Canal wildlife haven, near Cwmbrân
The canal route north of Cwmbrân is a haven for flora and fauna. Its importance as a travel corridor for wildlife increased as more and more houses, roads, shops and industries were built, replacing many fields, hedgerows and wooded areas.
The canal also allows residents to enjoy the sight of aquatic flora and fauna near their homes, as well as the trees and other plants which grow along the canal banks or in the water. This can contribute to wellbeing.
The Bridge 46 to Five Locks Group, which helps to maintain this part of the canal, suggests the plants and animals below for you to look out for – among many other species – as you follow the towpath.
Roach often gather in shaded areas. Rudd thrive in slow or still waters with plenty of vegetation. They’re here all year but most often seen in warmer months. Gudgeon are small fish which feed on the bottom of the canal.
The canal’s fish support a small population of kingfishers – look out for the colourful flash as they fly over the water. Canada geese breed beside the canal each year – a species imported to Britain as ornaments for the wealthy in the 17th century.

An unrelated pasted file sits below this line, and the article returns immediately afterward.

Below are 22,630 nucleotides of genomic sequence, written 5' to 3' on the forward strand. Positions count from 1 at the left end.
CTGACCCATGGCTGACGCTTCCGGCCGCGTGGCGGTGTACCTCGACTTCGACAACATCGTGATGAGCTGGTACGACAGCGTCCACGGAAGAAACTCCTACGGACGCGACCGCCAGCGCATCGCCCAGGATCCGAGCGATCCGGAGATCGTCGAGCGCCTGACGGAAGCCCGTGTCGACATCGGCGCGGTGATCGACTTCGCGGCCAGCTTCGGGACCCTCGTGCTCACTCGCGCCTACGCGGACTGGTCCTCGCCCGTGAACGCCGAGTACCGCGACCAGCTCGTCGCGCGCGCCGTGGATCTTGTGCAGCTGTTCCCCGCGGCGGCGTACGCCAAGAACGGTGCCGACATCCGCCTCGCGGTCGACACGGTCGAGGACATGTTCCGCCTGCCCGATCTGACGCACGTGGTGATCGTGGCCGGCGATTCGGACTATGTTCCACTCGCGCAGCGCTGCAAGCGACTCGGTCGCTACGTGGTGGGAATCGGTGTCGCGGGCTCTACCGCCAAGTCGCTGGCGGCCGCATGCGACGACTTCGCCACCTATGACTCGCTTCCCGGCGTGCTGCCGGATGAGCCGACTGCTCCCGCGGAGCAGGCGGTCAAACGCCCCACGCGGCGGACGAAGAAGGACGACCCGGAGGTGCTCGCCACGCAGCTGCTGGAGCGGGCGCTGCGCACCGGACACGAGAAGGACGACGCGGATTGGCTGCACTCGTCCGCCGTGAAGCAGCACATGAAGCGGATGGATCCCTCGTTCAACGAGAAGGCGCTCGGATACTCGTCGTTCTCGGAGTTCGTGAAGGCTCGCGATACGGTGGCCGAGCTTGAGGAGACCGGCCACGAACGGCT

Duckweed is Britain’s smallest flowering plant. It has no leaves or steams but floats freely in dense colonies – a favourite food of ducks. Arrowhead has arrow-shaped leaves and grows in slow or standing water. Leaves, tubers and roots are edible, and the dried root is sometimes ground for bread making. Purple loosestrife has lush flowering spikes 30cm long which attract bees and butterflies.
With thanks to Tracey Leake-Jones, of the Bridge 46 to Five Locks Canal Group
Postcode: NP44 1DJ View Location Map